Ten ways to read a map in Greece….

As we are staying in lovely Lakka for another day, we decided to go for another challenging and death-defying walk, featured in the rather bizarre guide by Ian Bleasedale.

Read about our first walk here.

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View over Loggos harbour

The instructions and accompanying map are not that easy to follow, but are worth it for the humour – “turn left at the farm machinery” or “watch out for the barking dog, not vicious”. A previous time we have been in Lakka we did the exact same walk, so we were fairly certain we wouldn’t get lost. We took the local bus for a short distance, and explained to the lady conductress who sold the tickets that we wanted the bus to stop at the hamlet of Angyratika. Unfortunately there is another hamlet with the very similar sound of Andiratika, which is where she stopped the bus. As we knew it wasn’t the right stop, we didn’t leave our seats, but she came marching down the aisle to try and get us to get off the bus. When we explained we wanted the stop further on, she got rather exasperated, gave us an evil look, and appeared to swear under her breath in Greek at us.

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Fabulous olive groves above Loggos

Eventually we were dropped off in what appeared to be the middle of nowhere. I had memorised the map before we left and felt certain I knew where the path started, but of course the husband (TH) who has been coming to Paxos longer than me and has apparently walked every footpath on the island, immediately set off in the other direction. On the newer edition of the map, which we had glanced at previously when someone else was complaining about getting lost, we read that a new footpath had now opened which made the route we wanted to Loggos a little easier.

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Ruined cottage in the woods

At every junction we had to have a discussion as to where we were, and where to go next. I could recognise some landmarks from our previous walk, such as a tiny white shrine, and a gate. I informed TH, who duly ignored me and claimed that the paths had changed since he was last here, and we should go another way.

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Family shrine along the path

After a lovely walk through the shady olive groves, and past some new luxury villas, we eventually found the path to the Donkey Steps. These steps are famous in Loggos, and many people walk down them, but on our walk there was not one sign, arrow, or notice saying where they were. They are very steep in parts, in some places they are actual stone steps, each step being about half a metre high. In other places, it is like walking on a path where someone has dumped a load of sharp boulders. I pity the poor donkeys who used to use this path! No donkeys in sight today! They’ve probably all emigrated to Blackpool Beach, if they’ve got any sense…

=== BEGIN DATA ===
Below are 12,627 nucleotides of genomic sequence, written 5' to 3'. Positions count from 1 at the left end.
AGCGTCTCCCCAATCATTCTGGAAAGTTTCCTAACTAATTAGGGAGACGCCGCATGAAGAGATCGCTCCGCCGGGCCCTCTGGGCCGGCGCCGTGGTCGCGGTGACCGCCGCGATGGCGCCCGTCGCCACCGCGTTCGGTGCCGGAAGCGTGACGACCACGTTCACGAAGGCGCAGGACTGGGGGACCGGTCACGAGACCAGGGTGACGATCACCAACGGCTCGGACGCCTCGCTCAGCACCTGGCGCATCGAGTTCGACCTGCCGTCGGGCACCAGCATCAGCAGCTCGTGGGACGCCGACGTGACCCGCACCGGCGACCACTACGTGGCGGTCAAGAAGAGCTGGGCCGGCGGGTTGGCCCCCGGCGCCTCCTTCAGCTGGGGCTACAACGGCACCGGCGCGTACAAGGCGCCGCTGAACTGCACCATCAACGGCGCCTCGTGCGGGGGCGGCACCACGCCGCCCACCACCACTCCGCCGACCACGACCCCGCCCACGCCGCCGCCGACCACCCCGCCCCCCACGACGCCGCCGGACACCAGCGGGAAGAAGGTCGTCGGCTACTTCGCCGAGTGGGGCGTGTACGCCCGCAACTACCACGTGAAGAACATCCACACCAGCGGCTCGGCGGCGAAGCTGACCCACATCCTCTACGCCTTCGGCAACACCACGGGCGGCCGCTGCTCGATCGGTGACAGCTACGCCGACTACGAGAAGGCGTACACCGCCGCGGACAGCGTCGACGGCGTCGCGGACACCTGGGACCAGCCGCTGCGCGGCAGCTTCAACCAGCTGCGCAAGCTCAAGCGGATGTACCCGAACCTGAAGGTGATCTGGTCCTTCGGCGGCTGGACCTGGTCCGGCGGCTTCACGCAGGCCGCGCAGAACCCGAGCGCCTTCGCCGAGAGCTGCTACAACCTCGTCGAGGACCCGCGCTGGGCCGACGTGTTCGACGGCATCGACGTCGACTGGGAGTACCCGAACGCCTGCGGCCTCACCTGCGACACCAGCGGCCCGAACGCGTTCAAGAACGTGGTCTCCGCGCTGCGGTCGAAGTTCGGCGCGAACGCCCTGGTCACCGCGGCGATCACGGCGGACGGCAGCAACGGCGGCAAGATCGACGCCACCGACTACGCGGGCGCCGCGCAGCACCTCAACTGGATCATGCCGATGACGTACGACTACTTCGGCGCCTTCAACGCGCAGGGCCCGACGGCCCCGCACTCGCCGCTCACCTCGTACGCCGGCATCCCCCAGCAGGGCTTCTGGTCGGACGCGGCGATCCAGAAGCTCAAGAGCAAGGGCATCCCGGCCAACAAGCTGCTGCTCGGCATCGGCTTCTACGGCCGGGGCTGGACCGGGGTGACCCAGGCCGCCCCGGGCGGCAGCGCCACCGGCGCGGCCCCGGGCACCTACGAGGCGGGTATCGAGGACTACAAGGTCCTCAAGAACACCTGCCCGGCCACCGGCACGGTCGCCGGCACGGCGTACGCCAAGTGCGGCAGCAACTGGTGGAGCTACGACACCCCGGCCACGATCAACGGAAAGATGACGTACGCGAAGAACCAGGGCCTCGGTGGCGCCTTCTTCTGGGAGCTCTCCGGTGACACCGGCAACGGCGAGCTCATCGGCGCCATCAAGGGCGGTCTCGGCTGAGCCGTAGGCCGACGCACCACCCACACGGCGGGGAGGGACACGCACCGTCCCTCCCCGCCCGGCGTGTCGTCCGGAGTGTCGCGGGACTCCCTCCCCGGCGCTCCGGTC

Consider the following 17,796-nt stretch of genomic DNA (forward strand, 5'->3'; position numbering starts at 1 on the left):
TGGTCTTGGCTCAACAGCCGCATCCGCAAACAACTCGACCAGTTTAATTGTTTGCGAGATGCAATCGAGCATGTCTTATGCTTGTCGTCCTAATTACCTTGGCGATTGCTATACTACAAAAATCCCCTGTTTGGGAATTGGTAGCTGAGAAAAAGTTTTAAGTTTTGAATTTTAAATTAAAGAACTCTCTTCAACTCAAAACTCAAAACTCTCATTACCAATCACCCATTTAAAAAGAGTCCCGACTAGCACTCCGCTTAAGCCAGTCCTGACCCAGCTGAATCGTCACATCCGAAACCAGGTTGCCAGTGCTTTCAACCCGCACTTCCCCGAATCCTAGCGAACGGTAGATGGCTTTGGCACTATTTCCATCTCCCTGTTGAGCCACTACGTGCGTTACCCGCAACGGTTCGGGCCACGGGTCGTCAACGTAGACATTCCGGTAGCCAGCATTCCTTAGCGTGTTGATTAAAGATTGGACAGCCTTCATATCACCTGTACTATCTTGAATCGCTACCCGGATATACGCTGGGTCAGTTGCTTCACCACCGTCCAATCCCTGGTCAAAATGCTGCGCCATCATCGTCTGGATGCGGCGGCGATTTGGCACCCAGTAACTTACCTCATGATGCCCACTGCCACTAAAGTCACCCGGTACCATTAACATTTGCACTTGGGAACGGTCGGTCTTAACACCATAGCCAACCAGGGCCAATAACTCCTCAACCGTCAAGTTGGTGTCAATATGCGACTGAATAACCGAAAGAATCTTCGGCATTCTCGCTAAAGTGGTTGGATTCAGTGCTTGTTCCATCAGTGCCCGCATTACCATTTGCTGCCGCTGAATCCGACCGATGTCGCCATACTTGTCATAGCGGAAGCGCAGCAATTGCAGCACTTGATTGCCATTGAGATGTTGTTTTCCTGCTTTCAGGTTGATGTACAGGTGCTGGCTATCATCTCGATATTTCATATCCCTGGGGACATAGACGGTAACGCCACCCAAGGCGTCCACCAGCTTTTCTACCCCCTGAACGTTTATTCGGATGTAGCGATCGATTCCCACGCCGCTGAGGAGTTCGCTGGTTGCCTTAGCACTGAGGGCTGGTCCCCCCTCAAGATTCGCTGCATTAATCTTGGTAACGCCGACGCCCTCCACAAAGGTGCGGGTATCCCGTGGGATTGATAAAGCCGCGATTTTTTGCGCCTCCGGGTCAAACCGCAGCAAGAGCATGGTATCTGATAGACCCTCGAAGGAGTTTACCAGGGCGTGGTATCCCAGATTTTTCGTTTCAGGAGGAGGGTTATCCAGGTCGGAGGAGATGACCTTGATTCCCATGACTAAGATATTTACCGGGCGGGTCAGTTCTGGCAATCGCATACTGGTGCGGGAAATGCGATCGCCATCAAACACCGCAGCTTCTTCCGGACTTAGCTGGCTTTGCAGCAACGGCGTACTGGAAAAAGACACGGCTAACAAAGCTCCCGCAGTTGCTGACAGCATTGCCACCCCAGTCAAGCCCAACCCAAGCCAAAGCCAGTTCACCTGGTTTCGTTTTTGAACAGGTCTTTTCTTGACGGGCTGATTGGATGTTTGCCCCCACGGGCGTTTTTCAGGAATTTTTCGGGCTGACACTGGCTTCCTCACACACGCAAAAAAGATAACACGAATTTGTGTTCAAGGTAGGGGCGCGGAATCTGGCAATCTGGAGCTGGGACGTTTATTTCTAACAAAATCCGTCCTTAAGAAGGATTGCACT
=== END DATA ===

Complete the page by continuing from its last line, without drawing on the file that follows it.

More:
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No sane donkey would attempt these steps….

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Part of the ancient track

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Fabulous olive trees

Eventually we reached Loggos, at the back of the ruined soap factory with its distinctive tall chimney. We walked round the harbour and rehydrated ourselves with a cold lager…..

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11 thoughts on “Ten ways to read a map in Greece….

  1. LOL – when we were sailing in the Chesapeake, we were told that if we went to a certain island (forget the name) we needed to ‘take a dog’…. That was bizarre enough to inspire questions. Apparently, a previous boater had gone there for the day, left his hatch open and returned to find feral cats aboard – they’d ‘sprayed’ and shredded cushions and gotten into all sort of things.
    I can’t recall the name of the place because we didn’t have a dog and/or the nerve to go there!

    Liked by 1 person

  2. Your dialogue with your husband is… oh so familiar! When exploring highlands and islands with my husband the discussions go very much the same way and I’ve noticed that having a GPS with us doesn’t alter the “differences of perspective” – it introduces another level of confusion!!

    Liked by 1 person

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